Netherlands ambassador to Tanzania Dr Ad Koekkoek has described ongoing pressure by Members of Parliament to demand some cabinet ministers resign over claims of mismanagement, as a gesture of vibrant democracy.
"We all witnessed the debate through Bunge sessions two weeks ago, and I guess we will also see that in the coming years when the public debate on potential changes to the constitution," he noted.
The ambassador was speaking on the occasion of Netherlands Queen's Day on Monday at his residence in Dar es Salaam.
He said a similar situation happened in his country's cabinet which resulted into the Dutch cabinet resignation about a week ago.
The envoy noted that his country's cabinet resigned because the parties supporting it were not able to come up with a policy package to deal with the government deficit.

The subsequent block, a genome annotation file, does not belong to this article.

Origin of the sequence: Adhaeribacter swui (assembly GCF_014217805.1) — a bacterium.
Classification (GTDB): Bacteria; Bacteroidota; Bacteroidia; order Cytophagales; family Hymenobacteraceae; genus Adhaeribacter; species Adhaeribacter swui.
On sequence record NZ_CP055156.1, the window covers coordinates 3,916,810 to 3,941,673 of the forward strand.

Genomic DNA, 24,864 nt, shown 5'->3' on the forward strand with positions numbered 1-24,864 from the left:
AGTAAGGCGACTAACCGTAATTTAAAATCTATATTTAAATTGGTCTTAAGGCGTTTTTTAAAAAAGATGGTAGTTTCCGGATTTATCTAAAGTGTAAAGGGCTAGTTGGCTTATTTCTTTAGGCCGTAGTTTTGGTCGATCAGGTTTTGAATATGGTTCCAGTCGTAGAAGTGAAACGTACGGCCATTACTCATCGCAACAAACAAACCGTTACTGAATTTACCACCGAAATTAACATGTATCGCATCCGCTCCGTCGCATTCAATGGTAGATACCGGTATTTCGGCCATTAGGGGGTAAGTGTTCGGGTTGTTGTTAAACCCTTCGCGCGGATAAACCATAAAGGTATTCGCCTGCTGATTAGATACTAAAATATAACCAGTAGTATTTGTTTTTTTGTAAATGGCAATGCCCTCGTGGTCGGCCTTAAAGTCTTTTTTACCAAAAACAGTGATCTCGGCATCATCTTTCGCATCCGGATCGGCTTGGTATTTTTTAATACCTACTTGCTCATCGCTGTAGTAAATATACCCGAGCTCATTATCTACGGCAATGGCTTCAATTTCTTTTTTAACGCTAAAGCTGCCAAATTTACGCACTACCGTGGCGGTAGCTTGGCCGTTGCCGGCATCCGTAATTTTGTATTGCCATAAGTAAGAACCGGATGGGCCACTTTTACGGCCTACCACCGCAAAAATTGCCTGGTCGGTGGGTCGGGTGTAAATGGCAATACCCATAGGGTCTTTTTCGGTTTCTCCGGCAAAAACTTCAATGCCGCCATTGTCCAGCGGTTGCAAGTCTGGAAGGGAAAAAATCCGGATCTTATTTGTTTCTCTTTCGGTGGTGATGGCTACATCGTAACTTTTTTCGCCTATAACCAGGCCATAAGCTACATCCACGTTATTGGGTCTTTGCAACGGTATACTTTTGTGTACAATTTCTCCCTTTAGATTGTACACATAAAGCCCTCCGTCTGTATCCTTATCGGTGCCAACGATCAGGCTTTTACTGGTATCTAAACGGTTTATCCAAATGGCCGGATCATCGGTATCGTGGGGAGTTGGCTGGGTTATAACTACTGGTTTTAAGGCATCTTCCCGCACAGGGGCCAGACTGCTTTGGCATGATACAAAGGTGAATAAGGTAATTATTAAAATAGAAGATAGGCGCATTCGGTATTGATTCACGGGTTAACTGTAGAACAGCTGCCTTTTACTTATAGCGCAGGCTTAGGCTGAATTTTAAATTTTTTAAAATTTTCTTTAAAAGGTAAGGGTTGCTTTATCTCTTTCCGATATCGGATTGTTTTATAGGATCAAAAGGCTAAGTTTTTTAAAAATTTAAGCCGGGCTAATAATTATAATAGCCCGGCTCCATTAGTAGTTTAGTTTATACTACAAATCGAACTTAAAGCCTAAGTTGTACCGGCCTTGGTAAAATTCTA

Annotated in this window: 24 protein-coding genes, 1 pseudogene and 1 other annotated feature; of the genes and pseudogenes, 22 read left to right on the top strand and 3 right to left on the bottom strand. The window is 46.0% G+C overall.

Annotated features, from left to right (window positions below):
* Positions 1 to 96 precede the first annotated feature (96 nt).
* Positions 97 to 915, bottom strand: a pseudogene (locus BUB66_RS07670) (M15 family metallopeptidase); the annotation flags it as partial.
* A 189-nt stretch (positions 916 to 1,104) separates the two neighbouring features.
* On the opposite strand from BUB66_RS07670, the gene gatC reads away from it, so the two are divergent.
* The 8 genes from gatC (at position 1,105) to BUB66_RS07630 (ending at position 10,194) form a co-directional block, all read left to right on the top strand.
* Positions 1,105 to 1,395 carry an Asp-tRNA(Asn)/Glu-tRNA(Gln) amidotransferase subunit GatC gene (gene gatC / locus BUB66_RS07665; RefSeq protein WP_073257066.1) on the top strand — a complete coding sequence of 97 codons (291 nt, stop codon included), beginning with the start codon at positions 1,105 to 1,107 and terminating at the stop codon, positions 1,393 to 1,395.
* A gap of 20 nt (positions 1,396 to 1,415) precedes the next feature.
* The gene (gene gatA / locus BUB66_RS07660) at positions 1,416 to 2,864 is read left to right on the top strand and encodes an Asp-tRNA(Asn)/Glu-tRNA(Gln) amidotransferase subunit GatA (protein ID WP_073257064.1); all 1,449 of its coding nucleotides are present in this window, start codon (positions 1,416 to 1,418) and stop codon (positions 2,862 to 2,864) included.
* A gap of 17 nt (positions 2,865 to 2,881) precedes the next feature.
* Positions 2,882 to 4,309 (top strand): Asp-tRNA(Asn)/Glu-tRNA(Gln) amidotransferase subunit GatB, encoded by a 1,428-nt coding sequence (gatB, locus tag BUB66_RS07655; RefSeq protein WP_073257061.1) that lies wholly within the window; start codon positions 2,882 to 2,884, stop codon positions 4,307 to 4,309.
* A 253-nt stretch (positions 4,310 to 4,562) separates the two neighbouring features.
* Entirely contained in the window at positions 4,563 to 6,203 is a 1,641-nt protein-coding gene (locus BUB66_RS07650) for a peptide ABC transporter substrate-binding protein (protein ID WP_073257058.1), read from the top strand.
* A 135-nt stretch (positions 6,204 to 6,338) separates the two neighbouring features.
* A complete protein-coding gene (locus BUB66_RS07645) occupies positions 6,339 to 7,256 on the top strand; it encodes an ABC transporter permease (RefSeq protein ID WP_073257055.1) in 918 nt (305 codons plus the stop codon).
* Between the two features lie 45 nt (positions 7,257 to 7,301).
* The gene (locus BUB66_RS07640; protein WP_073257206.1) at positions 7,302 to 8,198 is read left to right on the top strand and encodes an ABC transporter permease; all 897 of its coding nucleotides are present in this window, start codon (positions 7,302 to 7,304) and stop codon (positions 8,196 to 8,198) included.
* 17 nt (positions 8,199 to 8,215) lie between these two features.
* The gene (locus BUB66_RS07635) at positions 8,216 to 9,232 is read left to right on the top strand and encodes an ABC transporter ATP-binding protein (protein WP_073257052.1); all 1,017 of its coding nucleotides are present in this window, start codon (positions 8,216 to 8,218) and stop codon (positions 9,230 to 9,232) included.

"So, suddenly we are expecting fresh parliamentary elections next September," he said, pinpointing out that an ad hoc coalition of political parties had already solved the deficit issue.
"It shows that like Tanzania, the Netherlands is a vibrant democracy," he said.
The envoy also spoke of the big potential of natural gas in the country, warning that while it has great prospects, there are also risks involved.
He gave an example of what he termed as 'infamous Dutch disease' which followed the finding and exploitation of an enormous gas field in northern Dutch land in the nineteen sixties.
"The Dutch disease was the consequence of unwise spending decisions by the governments of those days, making the Dutch economy internationally very uncompetitive at that time. So, Tanzania should better be ware of this and other potential risks," he stressed.